Sunday, November 27, 2011

Book #50 - Of Mice and Men (John Steinbeck)

It's a beer night tonight, in this case Humming Ale made by my local Anchor Steam Brewery here in San Francisco. It's a nice ale, with a bold strong taste, and since it's made locally it fits in with this book, which takes place within a couple of hundred miles of here, right in the Great State of California, in what is often referred to as "Steinbeck Country". How many other authors can you name that have a geographical region that is named for themselves? I mean, Dickens had England and Dumas had France, but no one refers to Great Britain as "Dickens Country" or France as "Dumas Country". So what am I getting at? That John Steinbeck was a badass, and one of my homies, so back off motherfucker.

By the way, I love using the word "motherfucker" when discussing the great literature treasures of western civilization.

Anyway, I just finished John Steinbeck's "Of Mice and Men" which took me all of two days because it's a short novel...probably the shortest on my list. It was a quick read, and a powerful story, although I could tell after reading the first page or two that things were going to end very, very badly, and I certainly was correct in that assumption. The story concerns two migrant ranch workers living in California during the Great Depression. George is a crafty, wiry, and small man, and his sidekick Lennie is a huge man of great physical strength, but who is mentally handicapped. He's not bright at all, and he loves to pet soft things, like puppies and rabbits and mice. He doesn't care if they're alive or dead, which is for the best since he doesn't know his own strength and usually ends up killing whatever he is petting. In fact when the story opens, Lennie is petting a dead mouse that he keeps in his pocket. At the opening, George and Lennie are on their way to a new ranch near Soledad, California in the Central Valley. They had to leave their last job in Weed when Lennie petted a woman's dress because it was soft, and when she started to get mad he got scared and wouldn't let go, so naturally everyone assumed he was trying to rape her. Which he wasn't, because he wouldn't intentionally hurt anyone, he just wanted to pet her soft dress. This is how it goes with Lennie.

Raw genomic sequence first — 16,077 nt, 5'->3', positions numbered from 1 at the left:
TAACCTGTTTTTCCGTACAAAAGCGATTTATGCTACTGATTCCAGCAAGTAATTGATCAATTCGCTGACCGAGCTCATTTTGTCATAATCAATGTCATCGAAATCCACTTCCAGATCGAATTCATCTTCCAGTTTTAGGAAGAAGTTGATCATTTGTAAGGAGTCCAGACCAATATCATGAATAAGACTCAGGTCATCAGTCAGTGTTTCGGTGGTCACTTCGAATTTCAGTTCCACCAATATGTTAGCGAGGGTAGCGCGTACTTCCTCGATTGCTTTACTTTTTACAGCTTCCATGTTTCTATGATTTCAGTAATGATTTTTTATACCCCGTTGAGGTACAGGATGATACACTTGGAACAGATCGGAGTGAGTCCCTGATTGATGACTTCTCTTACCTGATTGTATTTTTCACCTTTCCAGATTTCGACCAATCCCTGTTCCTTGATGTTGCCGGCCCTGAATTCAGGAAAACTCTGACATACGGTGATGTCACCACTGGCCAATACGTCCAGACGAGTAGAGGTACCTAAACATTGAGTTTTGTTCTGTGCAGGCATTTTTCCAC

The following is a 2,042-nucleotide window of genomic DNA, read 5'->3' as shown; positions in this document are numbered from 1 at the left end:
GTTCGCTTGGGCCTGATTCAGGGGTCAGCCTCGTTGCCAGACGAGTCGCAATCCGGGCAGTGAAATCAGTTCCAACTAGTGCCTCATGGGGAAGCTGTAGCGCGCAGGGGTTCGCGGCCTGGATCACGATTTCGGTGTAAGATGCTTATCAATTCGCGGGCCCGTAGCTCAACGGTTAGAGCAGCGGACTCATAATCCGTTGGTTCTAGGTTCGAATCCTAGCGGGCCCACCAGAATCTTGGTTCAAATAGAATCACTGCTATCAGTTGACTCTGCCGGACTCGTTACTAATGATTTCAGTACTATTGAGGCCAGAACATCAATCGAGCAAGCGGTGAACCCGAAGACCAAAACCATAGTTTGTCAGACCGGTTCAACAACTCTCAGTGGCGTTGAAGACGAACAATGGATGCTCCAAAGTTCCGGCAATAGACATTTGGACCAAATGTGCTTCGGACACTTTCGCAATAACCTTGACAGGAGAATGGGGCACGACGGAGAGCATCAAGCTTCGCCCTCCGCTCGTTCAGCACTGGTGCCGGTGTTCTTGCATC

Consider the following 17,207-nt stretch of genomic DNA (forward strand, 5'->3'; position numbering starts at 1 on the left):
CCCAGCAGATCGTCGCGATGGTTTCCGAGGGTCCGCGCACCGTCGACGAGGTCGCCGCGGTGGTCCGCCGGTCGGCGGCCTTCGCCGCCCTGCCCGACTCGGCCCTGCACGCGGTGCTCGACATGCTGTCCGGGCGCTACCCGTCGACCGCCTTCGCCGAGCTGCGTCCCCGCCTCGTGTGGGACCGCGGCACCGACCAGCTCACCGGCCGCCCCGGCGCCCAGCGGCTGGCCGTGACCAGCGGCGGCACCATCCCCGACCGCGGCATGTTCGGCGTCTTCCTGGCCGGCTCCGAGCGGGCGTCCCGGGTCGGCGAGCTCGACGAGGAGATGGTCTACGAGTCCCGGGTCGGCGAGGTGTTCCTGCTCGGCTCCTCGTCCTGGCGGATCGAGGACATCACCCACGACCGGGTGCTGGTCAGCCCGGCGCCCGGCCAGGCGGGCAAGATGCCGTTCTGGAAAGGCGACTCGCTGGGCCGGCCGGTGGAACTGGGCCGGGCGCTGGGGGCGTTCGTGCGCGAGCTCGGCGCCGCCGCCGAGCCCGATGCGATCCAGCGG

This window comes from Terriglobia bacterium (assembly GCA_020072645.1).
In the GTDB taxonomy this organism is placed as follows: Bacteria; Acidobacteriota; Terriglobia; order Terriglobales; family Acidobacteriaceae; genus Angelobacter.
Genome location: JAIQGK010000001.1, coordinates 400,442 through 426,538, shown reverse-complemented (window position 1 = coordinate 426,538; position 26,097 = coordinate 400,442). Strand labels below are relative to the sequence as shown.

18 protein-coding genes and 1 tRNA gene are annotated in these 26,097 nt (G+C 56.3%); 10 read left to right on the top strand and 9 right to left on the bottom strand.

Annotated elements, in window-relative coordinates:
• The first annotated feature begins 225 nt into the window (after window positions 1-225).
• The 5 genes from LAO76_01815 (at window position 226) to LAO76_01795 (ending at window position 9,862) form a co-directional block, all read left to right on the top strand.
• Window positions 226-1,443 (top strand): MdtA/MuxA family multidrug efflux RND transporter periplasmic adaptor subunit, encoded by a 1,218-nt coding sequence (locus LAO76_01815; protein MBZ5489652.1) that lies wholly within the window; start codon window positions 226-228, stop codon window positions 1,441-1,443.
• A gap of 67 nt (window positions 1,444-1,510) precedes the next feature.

George and Lennie have a dream of saving up enough money to buy a small farm and live off the land. This would also give Lennie the chance to raise rabbits to help satisfy his urge to pet soft things. Lennie constantly asks George to tell and retell the story of how they will live on this farm, and it's clearly a powerful dream for both of them.

Anyway, at their new job there are two threats. One is the boss's son, Curly, who is a former prizefighter, and a very mean and belligerent man. The other is Curly's wife, who interestingly is never given a name in the novel. Curly's wife is young and beautiful, and she's also bored and lonely living on the ranch, and so she endlessly flirts (and maybe does more) with the ranch hands. George's goal is to keep Lennie away from any troublesome situations, because he knows Lennie cannot control his strength. We meet other characters too. Candy is an old one-armed ranch hand, who has to endured his dog being shot because he is old and useless. When Candy hears George telling the story to Lennie of how they will get their land and farm it, Candy tells them he wants in too, and offers his entire life savings if it will help them buy a place. It will help, in fact, and the dream seemingly moves closer to reality. We also meet Crooks, the crippled black ranch hand who is befriended by Lennie (since he's the only one to not understand that you shouldn't go into the black man's sleeping quarters to hang out). Crooks at first scoffs at Lennie's land-owning dreams, but soon he too is caught up in the dream and is asking if he can come work on their farm when they get it.